The phrase “self-harming behavior” may call up images of troubled teenagers with cuts on their arms. But self-injury can occur for people of any age, in children, adolescents and adults, whether male or female. This is not at all a teenage fad!
Many people struggle to take a compliment. It doesn’t matter if the compliment comes from a loved one, a stranger, or a trusted source, like a therapist. The struggle goes much deeper than manners, modesty, or cultural norms.
I’m talking about the inability to accept what therapists call positive affect. The issue for some is about feeling, deep down, that you don’t deserve it, that you can’t believe it, that as a person you are not worthy, and that you can’t allow or take in the experience of feeling good about yourself, or even believing someone else feels good about you either.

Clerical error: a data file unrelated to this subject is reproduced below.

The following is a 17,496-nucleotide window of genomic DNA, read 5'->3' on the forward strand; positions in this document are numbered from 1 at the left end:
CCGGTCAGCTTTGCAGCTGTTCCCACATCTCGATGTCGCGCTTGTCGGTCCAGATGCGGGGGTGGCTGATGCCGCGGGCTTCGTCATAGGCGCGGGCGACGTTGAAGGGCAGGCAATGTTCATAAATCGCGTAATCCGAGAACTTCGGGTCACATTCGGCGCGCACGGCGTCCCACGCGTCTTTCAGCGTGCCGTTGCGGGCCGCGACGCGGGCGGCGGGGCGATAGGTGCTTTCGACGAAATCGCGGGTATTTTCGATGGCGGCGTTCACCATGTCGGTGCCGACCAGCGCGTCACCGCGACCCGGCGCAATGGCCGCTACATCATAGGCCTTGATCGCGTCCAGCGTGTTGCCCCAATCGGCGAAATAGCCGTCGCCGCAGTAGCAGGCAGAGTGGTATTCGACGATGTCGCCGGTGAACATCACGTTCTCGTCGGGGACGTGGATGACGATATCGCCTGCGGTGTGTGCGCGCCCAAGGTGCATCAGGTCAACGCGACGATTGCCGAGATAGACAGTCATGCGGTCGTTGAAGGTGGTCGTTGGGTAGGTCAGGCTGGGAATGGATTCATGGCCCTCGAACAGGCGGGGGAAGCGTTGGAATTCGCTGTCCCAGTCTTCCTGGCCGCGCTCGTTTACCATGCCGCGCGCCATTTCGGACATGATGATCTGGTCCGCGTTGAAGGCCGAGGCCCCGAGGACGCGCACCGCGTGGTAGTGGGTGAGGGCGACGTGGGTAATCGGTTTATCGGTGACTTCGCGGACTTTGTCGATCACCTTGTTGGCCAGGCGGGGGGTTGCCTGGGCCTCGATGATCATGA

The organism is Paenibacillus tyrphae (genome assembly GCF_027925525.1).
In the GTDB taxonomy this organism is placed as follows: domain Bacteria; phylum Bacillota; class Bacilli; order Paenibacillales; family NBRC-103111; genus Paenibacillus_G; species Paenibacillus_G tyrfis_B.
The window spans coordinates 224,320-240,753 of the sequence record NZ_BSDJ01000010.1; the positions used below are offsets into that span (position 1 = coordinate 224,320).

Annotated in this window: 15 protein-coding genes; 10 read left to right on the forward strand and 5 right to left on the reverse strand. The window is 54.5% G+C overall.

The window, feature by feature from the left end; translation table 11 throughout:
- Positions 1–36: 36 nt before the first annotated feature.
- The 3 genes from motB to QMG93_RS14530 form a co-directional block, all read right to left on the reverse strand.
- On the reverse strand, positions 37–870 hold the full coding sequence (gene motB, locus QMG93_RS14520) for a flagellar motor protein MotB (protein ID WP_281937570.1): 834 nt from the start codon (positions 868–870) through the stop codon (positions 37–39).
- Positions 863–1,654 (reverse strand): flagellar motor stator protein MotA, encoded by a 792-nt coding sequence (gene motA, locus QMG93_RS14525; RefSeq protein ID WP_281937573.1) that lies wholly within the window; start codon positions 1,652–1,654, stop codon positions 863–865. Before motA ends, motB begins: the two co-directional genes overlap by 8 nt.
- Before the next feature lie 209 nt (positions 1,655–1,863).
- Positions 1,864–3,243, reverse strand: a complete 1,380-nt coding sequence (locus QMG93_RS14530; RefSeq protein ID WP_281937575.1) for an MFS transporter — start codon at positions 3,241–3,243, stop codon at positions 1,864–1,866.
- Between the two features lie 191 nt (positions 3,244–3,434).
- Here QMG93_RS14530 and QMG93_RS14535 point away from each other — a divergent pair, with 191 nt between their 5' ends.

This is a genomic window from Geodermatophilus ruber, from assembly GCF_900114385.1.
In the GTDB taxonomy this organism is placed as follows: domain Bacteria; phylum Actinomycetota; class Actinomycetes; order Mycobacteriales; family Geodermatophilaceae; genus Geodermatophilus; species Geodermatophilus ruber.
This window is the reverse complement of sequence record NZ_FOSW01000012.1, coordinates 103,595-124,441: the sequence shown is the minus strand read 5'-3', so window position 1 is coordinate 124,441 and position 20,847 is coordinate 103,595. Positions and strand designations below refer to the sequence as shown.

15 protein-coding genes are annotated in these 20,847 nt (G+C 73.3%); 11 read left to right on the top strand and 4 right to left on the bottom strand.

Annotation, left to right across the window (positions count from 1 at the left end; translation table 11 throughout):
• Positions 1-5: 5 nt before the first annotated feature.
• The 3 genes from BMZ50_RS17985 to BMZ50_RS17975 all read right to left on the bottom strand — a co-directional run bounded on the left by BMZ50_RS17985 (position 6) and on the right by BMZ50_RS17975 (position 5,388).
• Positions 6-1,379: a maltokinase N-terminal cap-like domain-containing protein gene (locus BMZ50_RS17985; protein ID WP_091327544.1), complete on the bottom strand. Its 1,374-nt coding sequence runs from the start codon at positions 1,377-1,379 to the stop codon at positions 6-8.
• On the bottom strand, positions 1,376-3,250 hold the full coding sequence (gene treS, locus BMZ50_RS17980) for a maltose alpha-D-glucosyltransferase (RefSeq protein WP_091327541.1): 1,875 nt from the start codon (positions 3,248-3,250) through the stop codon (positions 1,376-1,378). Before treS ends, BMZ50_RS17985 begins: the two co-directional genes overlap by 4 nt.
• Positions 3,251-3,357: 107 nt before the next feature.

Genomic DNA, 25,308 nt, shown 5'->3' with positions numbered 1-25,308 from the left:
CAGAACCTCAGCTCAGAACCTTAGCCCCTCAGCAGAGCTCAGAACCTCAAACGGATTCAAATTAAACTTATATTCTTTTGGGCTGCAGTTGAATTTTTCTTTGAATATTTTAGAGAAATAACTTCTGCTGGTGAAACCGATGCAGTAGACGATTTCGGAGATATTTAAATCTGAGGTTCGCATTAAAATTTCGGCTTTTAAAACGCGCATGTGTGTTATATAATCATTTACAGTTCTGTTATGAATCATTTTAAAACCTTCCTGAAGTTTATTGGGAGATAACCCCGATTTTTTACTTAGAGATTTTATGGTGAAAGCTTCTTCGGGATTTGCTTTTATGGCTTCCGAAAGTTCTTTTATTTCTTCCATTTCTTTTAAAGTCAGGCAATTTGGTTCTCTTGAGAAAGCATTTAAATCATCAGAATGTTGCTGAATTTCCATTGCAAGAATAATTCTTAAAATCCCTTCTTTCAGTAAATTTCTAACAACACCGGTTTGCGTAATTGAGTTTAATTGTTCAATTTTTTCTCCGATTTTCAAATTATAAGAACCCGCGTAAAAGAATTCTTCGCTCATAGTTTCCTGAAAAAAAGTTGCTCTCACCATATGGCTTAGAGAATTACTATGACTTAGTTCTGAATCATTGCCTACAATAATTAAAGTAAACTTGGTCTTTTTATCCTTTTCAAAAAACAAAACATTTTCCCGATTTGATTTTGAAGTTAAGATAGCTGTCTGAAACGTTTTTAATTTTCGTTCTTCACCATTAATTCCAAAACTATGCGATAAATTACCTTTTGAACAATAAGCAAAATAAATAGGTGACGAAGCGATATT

Many who take up careers in clinical psychotherapy have a deep personal commitment – some might say calling – to help others on their journey toward better mental health. Some, like post traumatic stress expert Dr. Bessel van der Kolk (whose father was a Nazi concentration camp survivor), found powerful motivation to improve mental illness treatment, after bearing witness to the deep impact of trauma on a loved one.
All my life I’ve been living in the fast lane
Can’t slow down, I’m a rolling freight train
One more time, gotta start all over
Can’t slow down I’m a lone red rover
Oh how did it come to this?
Lyrics from “Polaroid” by Imagine Dragons
From an early age many of us learn the importance of independence, hard work, and “measuring up” to expectations. We push ourselves to excel, do more, and be better than our peers. But few people end up living a life they enjoy by striving full-tilt all the time.
Can we work and live well without burning ourselves out?